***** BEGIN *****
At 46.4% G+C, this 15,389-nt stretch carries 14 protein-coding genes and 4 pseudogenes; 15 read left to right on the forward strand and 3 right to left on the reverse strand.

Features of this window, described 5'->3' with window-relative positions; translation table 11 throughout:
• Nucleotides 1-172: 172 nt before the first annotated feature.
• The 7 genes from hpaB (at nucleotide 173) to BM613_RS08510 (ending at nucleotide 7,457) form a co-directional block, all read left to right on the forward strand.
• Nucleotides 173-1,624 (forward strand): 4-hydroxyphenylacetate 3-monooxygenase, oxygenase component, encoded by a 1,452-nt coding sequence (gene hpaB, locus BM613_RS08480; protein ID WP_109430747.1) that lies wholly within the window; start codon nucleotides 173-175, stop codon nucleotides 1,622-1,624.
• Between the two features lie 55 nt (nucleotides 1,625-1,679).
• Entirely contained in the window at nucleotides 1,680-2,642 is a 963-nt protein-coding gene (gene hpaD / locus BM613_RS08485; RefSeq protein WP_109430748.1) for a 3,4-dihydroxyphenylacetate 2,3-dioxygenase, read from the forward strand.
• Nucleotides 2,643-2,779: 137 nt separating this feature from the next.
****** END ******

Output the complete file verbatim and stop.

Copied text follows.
At 46.4% G+C, this 15,389-nt stretch carries 14 protein-coding genes and 4 pseudogenes; 15 read left to right on the forward strand and 3 right to left on the reverse strand.

Features of this window, described 5'->3' with window-relative positions; translation table 11 throughout:
• Nucleotides 1-172: 172 nt before the first annotated feature.
• The 7 genes from hpaB (at nucleotide 173) to BM613_RS08510 (ending at nucleotide 7,457) form a co-directional block, all read left to right on the forward strand.
• Nucleotides 173-1,624 (forward strand): 4-hydroxyphenylacetate 3-monooxygenase, oxygenase component, encoded by a 1,452-nt coding sequence (gene hpaB, locus BM613_RS08480; protein ID WP_109430747.1) that lies wholly within the window; start codon nucleotides 173-175, stop codon nucleotides 1,622-1,624.
• Between the two features lie 55 nt (nucleotides 1,625-1,679).
• Entirely contained in the window at nucleotides 1,680-2,642 is a 963-nt protein-coding gene (gene hpaD / locus BM613_RS08485; RefSeq protein WP_109430748.1) for a 3,4-dihydroxyphenylacetate 2,3-dioxygenase, read from the forward strand.
• Nucleotides 2,643-2,779: 137 nt separating this feature from the next.